“It is not that we use technology, we live technology.”
More and more, individuals and businesses are ‘pivoting’ to video, transitioning many text-based functions into concise audio-visual content. Sites like Facebook and Twitter have seen an uptick (especially from larger companies) in video posts, rather than traditional text-based post. In one way, this comes from the visual attractiveness of video content and the growing technological capabilities of these various social media platforms. But in another way, businesses have seen that users do not engage in text-based content near as much as video.
A lot of this is likely has due to the shrinking attention span of the average consumer. With the advent of mobile phones, social media, and digital messaging, many people have been conditioned to expect concise, immediate information and content on a regular basis. Users are begging to prefer shorter ‘Tweet-length’ summations of information rather than reading whole articles or press releases.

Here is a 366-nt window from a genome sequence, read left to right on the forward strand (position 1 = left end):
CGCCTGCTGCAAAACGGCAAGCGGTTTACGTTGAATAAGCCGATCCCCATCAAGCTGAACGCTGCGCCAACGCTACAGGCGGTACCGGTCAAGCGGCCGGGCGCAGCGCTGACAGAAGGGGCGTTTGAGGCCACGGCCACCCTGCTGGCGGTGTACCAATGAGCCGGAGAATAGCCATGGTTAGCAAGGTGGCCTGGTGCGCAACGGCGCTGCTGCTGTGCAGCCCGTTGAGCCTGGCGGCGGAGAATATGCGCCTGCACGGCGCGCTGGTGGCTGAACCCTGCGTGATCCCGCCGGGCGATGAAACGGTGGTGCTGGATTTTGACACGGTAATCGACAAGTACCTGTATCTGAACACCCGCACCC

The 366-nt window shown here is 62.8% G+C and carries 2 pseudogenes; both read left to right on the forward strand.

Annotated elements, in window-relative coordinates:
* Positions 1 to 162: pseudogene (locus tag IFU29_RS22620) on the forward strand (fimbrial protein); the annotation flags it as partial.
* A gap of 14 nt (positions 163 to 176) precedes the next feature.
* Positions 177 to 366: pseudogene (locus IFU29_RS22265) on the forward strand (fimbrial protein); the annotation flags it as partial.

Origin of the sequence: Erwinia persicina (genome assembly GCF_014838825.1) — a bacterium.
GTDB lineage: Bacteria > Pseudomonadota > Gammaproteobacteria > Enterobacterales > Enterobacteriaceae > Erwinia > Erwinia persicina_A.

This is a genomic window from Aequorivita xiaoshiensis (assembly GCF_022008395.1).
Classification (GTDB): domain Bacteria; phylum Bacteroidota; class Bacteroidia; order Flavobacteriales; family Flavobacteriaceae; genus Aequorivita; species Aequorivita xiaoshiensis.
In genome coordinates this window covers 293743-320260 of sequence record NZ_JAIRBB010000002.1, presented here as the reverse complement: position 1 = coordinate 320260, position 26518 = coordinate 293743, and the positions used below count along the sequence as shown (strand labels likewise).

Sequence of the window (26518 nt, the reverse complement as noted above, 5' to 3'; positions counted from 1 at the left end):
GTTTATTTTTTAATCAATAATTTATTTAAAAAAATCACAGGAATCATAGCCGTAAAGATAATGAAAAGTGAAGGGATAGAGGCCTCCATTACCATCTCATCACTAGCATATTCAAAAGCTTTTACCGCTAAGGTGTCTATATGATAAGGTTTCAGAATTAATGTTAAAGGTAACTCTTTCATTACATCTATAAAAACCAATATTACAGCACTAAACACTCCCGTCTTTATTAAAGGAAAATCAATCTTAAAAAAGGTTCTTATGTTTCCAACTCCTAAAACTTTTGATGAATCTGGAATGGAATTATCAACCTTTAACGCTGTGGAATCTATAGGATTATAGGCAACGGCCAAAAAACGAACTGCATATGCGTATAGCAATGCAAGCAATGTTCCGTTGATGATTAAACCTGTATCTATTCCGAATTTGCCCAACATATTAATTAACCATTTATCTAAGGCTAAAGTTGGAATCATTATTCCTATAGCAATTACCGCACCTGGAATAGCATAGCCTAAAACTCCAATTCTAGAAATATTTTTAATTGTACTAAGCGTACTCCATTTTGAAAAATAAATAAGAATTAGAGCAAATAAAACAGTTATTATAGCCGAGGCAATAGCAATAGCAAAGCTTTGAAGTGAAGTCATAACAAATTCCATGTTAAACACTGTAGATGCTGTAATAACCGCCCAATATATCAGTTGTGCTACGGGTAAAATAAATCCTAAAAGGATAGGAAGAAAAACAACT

With the ease of access of modern technology and the growing dependencies on internet-based devices, businesses have found it necessary to grow along with the consumer. This doesn’t necessarily mean eliminating jobs that would lean in more traditional or print messaging, but rather utilizing the communicative skill set in a new way. In many ways, social media and digital streaming platforms have become as relevant as television or print media. So, it only makes sense to interact with the consumer in a way that best utilizes the platform, just as television once did with longer commercials or print media did with featured ad space.
A major point of business and marketing is being able to hold the customer’s attention. And with the immediacy of many people’s (especially young persons) viewing habits, short form video seems an increasingly relevant way to best engage with the consumer.
Kelly D. Scott
The world’s leading business advisory and executive coaching organization